Australia

Budget 2019: Who are the winners and losers?

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The Coalition has handed down the 2019 federal budget. So, where do you stand?

Just weeks out from a May election, there are plenty of winners and few who will be worse off under this budget. 

WINNERS

Low to middle-income earners – The tax offset has been doubled to $1,080 per person earning between $48,000 and $90,000. The cash will flow to workers when they submit their tax return for the 2018-19 financial year.

Apprentices – A $525 million skills package is set to create 80,000 apprenticeships, who will each get a $2,000 payment.

Small businesses – The instant asset write-off has increased from $25,000 to $30,000 and will now be available to companies with a turnover of up to $50 million.

Are you a winner or a loser this federal budget?
Are you a winner or a loser this federal budget?
SBS News

Commuters – As well as a huge investment in roads, there’s a $500 million commuter car park fund designed to take tens of thousands of cars off the road. 

Mental health sector – Thirty new Headspace centres and more Indigenous youth support form part of a $461 million package for a youth mental health and suicide prevention strategy.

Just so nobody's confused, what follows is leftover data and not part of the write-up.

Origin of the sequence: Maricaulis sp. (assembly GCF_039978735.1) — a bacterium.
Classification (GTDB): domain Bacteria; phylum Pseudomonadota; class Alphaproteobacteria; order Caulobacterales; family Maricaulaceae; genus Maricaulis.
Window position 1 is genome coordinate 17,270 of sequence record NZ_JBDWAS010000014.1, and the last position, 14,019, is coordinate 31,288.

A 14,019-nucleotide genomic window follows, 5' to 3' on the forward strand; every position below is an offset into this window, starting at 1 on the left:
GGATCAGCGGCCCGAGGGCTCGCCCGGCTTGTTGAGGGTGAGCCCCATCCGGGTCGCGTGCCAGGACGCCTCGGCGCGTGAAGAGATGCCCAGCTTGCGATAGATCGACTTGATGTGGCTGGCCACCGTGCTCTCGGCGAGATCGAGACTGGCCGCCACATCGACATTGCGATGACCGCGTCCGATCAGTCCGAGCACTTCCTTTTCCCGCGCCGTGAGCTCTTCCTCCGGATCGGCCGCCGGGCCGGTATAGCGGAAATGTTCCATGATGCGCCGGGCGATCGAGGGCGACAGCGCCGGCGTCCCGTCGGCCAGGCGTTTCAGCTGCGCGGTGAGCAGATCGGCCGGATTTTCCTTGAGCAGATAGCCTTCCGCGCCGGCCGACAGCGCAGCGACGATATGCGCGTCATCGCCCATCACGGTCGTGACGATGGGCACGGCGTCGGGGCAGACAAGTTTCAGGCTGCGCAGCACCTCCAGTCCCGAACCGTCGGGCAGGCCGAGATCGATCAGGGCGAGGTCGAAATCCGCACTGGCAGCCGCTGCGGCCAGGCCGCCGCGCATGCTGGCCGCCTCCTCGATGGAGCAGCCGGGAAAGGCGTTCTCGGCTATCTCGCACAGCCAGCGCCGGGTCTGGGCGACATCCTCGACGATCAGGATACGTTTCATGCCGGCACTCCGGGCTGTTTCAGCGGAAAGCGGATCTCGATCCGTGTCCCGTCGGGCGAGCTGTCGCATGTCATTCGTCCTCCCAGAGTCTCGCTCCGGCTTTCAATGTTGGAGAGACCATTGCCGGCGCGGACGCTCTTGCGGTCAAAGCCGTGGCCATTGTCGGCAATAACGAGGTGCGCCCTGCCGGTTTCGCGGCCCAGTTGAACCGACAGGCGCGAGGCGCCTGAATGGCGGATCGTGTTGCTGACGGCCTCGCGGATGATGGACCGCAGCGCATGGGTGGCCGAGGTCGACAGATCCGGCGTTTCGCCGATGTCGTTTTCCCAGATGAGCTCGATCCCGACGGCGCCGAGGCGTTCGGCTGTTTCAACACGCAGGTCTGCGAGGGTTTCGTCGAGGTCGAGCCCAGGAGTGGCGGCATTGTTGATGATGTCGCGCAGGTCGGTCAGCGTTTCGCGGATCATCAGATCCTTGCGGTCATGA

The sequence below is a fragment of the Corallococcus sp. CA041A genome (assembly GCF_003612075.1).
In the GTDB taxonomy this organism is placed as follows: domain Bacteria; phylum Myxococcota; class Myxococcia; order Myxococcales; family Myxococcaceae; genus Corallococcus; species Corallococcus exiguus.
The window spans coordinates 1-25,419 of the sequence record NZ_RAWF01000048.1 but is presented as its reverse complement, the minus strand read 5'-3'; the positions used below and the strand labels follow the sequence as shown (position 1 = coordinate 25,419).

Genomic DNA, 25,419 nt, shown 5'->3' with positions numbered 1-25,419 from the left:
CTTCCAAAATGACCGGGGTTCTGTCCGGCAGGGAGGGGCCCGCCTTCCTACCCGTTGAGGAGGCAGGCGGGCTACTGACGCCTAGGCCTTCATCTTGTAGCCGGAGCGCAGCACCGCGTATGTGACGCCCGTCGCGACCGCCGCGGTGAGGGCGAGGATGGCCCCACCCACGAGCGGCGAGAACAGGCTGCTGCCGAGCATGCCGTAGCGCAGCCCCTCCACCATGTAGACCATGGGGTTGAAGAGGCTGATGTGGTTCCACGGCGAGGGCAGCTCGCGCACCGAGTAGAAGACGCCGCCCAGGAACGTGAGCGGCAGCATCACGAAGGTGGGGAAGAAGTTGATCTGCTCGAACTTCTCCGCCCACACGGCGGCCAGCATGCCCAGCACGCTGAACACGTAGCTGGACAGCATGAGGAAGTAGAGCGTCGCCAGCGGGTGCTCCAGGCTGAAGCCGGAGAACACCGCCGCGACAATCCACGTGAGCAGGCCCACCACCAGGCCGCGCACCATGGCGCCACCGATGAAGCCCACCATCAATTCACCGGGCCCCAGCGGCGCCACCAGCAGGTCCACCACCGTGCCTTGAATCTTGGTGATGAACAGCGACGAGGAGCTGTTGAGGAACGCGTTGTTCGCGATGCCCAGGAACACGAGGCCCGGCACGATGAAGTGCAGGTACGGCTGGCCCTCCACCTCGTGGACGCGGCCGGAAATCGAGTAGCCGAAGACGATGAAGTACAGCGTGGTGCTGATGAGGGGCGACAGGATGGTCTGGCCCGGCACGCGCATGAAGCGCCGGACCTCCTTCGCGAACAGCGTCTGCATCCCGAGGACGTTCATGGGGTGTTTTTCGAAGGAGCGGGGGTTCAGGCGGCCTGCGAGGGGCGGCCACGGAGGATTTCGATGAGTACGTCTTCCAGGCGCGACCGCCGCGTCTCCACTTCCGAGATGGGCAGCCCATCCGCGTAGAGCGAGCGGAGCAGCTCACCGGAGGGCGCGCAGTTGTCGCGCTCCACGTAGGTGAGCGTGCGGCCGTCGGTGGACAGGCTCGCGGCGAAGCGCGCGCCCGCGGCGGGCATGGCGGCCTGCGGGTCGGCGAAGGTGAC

Older Australians – The government has funded 10,000 new home care packages and provided more financial support residential care. 

A master and apprentice carpenter are seen at Holmesglen TAFE Chadstone campus. Tradies are set to benefit under the budget.
A master and apprentice carpenter are seen at Holmesglen TAFE Chadstone campus. Tradies are set to benefit under the budget.

Carers – $84 million has been allocated to enable carers to take a break and leave their loved ones in safe hands. 

ABC and SBS – The two broadcasters will get an extra $73.3 million over three years, with a focus on boosting news in regional areas. 

LOSERS 

Refugees – Newly-arrived refugees will now wait 12 months before accessing unemployment services, saving $77 million over four years, but the government has defended the move saying it allows refugees more time to focus on settling in and learning English. 

Potential migrants – The budget confirms the already announced reduction in annual migration cap from 190,000 to 160,000. 

Welfare recipients  – The government expects to save an extra $2.1 billion in welfare payments through automating the reporting of employment income. While it’s not designed to change eligibility criteria or payments, those on welfare will be wary of the move after the robo-debt debacle.   

Banks – The government will continue to clamp down on the financial sector following the banking royal commission with extra money allocated to regulators.  

 

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